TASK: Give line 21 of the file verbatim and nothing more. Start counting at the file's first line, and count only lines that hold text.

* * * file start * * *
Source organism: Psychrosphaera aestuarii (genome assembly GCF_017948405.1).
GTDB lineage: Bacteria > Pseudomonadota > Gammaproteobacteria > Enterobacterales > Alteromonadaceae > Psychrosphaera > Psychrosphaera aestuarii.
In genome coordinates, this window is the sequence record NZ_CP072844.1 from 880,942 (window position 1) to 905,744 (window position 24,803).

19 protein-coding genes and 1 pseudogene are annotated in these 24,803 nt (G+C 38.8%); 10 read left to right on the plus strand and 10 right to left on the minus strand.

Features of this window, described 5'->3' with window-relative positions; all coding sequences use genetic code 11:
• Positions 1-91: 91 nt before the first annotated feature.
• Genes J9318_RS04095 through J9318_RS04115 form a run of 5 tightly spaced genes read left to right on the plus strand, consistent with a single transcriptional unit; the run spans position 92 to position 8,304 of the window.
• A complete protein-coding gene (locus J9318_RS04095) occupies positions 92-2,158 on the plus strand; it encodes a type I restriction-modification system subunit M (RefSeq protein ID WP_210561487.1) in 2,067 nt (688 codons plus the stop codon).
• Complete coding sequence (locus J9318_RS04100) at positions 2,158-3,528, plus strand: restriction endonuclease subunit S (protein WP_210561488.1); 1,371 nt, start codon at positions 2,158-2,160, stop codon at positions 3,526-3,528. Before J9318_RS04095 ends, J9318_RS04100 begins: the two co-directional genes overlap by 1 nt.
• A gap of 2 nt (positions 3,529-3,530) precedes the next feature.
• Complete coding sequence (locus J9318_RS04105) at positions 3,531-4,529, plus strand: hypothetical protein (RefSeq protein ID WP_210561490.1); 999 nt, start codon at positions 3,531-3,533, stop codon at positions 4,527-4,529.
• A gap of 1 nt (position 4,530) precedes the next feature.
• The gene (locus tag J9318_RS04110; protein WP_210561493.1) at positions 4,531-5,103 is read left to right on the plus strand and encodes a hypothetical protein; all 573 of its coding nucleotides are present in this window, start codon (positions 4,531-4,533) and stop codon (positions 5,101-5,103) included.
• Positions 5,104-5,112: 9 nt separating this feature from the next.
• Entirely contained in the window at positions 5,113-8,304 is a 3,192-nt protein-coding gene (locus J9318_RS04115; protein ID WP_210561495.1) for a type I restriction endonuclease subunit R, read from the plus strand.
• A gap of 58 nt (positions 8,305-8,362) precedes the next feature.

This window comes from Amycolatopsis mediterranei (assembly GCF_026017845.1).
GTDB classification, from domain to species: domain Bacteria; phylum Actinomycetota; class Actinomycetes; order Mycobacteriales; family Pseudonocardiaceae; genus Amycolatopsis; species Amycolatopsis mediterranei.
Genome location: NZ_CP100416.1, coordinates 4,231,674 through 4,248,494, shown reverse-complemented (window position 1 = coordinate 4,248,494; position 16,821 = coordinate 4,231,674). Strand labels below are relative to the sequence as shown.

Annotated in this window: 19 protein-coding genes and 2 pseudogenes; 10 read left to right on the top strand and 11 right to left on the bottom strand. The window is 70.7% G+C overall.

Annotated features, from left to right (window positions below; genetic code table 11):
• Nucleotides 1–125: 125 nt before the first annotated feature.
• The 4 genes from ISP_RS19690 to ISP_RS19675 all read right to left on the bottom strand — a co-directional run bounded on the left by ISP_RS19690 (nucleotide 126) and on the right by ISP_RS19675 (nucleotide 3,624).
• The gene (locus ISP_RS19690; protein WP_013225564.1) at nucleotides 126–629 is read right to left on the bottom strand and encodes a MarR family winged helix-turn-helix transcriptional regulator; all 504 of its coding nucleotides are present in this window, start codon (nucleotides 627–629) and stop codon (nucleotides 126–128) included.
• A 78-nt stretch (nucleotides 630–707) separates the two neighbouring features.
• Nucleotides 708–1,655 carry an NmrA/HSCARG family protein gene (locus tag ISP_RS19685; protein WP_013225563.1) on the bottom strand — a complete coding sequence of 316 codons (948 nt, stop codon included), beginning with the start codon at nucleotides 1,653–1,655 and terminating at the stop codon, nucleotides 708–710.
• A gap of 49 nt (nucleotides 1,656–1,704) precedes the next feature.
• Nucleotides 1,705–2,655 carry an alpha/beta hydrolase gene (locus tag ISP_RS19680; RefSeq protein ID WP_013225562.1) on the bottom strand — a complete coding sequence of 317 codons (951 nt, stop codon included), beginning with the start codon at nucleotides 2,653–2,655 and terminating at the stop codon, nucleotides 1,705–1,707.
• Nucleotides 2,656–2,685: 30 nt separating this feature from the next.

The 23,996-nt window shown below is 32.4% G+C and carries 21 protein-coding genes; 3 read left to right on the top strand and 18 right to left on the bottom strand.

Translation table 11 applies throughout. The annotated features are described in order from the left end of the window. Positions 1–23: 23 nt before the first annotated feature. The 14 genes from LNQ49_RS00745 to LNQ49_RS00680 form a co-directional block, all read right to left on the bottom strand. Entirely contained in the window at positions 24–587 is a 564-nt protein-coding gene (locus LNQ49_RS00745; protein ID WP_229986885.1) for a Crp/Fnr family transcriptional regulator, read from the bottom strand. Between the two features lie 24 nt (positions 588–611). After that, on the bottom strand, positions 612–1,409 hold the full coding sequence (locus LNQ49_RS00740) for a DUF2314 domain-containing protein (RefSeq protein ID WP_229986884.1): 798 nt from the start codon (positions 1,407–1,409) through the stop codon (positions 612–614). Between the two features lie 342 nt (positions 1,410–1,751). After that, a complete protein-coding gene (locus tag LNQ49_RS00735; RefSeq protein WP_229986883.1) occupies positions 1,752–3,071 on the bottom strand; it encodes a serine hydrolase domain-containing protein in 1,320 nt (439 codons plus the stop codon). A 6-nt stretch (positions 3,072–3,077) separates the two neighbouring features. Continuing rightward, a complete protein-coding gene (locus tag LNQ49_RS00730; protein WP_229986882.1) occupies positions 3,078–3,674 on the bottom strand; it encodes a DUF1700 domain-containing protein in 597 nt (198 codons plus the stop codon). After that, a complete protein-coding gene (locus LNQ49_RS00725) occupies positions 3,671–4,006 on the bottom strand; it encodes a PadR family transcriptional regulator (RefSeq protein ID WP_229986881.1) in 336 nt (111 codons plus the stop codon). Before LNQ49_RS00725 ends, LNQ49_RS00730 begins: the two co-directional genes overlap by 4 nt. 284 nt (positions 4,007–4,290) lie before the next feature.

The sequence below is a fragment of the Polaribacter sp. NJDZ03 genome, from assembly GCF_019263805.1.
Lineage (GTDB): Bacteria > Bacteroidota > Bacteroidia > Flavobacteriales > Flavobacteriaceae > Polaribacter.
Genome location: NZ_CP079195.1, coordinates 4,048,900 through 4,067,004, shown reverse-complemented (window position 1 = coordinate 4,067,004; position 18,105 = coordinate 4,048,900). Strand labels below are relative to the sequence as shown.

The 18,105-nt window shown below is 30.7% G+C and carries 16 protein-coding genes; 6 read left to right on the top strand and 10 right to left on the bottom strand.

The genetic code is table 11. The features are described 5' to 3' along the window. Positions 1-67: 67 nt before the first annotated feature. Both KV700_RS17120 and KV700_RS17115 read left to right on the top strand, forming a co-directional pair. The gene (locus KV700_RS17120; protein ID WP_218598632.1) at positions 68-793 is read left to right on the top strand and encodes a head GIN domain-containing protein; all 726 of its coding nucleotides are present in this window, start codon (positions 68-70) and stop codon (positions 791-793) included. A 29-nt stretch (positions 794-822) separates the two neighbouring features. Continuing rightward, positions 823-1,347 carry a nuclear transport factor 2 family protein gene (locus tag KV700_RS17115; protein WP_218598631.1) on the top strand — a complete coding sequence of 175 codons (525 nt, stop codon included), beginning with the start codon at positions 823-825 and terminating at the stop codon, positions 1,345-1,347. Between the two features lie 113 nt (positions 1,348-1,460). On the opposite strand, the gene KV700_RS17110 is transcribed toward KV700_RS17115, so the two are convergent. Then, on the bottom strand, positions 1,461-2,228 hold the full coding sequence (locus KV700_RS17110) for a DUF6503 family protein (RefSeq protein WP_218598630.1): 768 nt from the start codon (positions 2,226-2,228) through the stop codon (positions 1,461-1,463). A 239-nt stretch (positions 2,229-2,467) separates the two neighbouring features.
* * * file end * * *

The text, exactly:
Annotated features, from left to right (window positions below; genetic code table 11):